I agree with you 100% about the entitlement mentality of some of the buyers in the market today. On top of that, you say that most of the lookers were first-time home buyers. That just adds to the difficulty. While Realtors do try to educate buyers, some are just convinced about what they want, what they should be able to buy, and what they won't settle for. (The whole issue of stainless steel/graine countertops comes to mind. Imagine basing your entire purchasing decision on whether a property has those, or perfectly acceptable white appliances and laminate countertops.)
Anyhow: Congratulations. And thanks for posting the follow-ups.
but if they are chronic low ballers (as one of ours was) u are doing ur reputation no favors, with ur fellow realtors and not with sellers. most of the buyers that came to our house were first time buyers and they need to know the market thew wish to buy in. we see this age group (20 somethings) as the "entitlement age group" they want what their parents worked their whole lives to get the granite, the 4 bedrooms, 2.5 baths, etc. it doesnt work that way, not normally! so buy what u can afford.
remember, 20 something buyer, one day u will be on the other side of the house selling/buying transaction, really think about when u make that low ball offer that that could be u 5-10 years from now, how would u like it? i doubt it. again, if the house warrants that offer, go for it, i am all about a deal, but a good house, non desperate sellers deserve some respect, u wont be taken seriously.
anyway, we are in a contract and hope to move on with our lives in october. we also hope that our buyers will enjoy this home as much as we did.
like everything we buy, houses, cars, retail, entertainment, all of these things are commodities. i dont think there are too many places that u can walk into and say, i want to pay 20% less then its marked and not be shown the door.
we will take ur comment about coming down a bit more than $1000 on a low ball offer into consideration anthony, but again, we feel documentation is needed to back up such a low ball offer. without documentation where does any bargaining begin??? if we are suppose to throw documentation out, then i guess buyers should start with $1 and see where that goes?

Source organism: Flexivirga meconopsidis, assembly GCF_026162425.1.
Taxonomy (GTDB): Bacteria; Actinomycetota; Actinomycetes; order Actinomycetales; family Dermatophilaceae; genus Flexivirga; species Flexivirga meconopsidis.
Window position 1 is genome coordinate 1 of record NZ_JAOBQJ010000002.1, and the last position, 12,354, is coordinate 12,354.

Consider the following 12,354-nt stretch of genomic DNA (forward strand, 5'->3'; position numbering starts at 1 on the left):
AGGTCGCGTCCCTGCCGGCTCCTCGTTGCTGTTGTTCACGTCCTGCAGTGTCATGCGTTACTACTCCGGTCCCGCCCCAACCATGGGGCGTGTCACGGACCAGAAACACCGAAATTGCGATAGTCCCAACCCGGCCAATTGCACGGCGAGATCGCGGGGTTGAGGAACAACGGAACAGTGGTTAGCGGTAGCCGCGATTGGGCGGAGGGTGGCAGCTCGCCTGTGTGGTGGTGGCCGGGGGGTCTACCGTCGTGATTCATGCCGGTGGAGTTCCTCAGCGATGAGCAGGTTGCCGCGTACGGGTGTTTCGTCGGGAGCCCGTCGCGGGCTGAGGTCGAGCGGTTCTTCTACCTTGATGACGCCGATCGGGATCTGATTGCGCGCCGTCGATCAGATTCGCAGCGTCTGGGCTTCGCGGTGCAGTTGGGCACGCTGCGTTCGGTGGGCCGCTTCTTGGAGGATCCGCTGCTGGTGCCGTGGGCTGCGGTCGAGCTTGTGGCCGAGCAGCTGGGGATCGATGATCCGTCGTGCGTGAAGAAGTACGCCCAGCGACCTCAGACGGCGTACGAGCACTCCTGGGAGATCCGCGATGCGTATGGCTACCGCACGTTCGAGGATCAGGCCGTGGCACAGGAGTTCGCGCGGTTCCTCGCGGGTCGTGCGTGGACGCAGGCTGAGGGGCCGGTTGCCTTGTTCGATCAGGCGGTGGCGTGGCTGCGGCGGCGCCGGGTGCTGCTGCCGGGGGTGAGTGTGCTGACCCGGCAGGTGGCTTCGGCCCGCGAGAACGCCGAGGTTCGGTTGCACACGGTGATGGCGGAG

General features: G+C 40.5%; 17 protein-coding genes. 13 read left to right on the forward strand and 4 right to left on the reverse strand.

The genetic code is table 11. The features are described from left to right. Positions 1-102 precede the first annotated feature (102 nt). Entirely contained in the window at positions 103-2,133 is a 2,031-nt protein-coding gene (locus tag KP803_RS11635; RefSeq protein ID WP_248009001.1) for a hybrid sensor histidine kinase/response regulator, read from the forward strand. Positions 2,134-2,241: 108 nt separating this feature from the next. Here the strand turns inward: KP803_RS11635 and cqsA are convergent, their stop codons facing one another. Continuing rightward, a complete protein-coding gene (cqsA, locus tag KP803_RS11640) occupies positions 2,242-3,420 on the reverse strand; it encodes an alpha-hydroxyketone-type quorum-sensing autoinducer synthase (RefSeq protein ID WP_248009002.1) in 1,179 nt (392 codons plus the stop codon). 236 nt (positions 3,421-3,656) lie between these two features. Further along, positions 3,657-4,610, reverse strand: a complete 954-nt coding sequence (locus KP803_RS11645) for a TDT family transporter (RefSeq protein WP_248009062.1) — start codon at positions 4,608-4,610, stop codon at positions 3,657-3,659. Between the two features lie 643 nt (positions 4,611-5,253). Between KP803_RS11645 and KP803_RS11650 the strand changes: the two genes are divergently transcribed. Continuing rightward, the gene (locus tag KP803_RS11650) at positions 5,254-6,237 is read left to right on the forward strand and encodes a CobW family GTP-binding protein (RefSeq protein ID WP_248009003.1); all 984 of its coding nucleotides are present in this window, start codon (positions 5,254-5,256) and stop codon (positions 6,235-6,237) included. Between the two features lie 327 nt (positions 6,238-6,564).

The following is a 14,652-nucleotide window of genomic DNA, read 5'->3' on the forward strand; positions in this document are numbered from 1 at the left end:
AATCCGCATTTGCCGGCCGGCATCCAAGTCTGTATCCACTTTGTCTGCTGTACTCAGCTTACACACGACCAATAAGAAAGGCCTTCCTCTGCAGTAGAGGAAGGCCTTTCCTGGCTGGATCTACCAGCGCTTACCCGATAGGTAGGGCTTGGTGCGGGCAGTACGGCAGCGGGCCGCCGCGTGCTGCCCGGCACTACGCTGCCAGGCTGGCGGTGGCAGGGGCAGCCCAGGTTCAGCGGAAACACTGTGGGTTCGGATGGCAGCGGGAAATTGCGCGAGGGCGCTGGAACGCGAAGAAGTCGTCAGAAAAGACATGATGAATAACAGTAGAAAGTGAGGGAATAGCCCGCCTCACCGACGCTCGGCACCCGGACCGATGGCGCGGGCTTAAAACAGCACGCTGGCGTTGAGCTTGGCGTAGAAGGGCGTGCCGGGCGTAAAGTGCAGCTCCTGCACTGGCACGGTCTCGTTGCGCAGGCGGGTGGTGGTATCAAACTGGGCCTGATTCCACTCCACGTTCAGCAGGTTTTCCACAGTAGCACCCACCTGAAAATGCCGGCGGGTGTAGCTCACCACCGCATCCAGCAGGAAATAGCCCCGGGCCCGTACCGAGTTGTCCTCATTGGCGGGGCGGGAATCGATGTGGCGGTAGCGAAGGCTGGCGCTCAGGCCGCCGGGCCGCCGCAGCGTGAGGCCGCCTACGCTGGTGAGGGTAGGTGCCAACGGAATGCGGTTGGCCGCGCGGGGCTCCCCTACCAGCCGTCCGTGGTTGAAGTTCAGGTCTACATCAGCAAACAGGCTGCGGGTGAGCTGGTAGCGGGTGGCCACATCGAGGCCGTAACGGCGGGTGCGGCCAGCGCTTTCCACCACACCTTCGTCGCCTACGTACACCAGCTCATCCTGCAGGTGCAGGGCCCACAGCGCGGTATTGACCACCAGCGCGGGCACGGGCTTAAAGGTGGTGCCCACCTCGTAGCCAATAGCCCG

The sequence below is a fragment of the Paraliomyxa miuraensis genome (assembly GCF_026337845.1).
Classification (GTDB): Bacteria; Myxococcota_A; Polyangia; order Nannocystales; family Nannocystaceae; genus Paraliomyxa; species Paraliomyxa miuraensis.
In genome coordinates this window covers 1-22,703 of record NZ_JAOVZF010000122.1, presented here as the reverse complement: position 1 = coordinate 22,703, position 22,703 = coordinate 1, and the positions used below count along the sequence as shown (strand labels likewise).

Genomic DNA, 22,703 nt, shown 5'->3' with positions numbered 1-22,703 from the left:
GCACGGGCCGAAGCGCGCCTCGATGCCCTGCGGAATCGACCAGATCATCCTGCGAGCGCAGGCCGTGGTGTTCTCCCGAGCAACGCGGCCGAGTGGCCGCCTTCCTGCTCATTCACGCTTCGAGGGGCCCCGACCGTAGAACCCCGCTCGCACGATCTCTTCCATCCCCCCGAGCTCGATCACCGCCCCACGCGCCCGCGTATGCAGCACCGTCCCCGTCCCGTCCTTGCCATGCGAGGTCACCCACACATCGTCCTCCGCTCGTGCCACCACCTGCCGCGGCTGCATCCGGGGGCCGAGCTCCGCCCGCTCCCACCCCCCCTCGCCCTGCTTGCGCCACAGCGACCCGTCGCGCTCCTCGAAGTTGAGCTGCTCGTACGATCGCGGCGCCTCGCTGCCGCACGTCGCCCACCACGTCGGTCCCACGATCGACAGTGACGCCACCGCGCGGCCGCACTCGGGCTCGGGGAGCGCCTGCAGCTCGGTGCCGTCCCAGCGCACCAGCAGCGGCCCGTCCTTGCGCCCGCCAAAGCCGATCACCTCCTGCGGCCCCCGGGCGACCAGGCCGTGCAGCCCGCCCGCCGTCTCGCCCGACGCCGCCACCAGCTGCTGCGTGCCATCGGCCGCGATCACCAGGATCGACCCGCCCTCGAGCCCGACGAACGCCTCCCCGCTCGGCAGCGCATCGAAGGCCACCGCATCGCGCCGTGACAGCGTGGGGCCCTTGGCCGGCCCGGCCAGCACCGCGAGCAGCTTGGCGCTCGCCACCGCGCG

also, there are plenty of considerate buyers out there who will come in with a reasonable starting bid on a offer for purchasing a home. coming in at 20% below list in any market is not considerate and i would think a realtor would really really try to talk them out of it, again, with documentation.
thank u for ur insight!! good luck to all of us!
And you're missing the point. Like Barb Dearing said below: "Market value is determined by the price a buyer is willing to pay and the price a seller is willing to accept. Your real estate agent is not a factor in that equation."
In other words, forget the documentation. There is no law that says anybody has to base their offer off "documentation". What are buyers willing to pay? And what are you willing to sell the property for? If those numbers meet somewhere, there's your market value. That's it.
Real estate agents do the best they can to represent the client with whom they are working. We don't collude on prices or methods. there are many different ways to do things and different ways to value properties.
No, I'm not saying that you shouldn't counter, but do better than $1000. That's not the counter the buyer is looking for. The advice you received about just countering a little lower than list might be good in certain areas of the country, but in Will County it's bad advice. Counter 5K down, and see where the buyer's next counter ends up.
in your comments you never once addressed my comment about "documentation" from the buyers showing how they got that price?? i think that is one major point that needs to be addressed.. how can we even come to terms without documentation? we are willing to look at how they got to their numbers and go from there, without that knowledge we are left with assumptions and we all know what that means. we have read and listened to the advice and comments given here, but i feel its also time for u as realtors to listen to us or at least give us the information we need to make the decisions we need to make. u dont know what u dont know. thank u.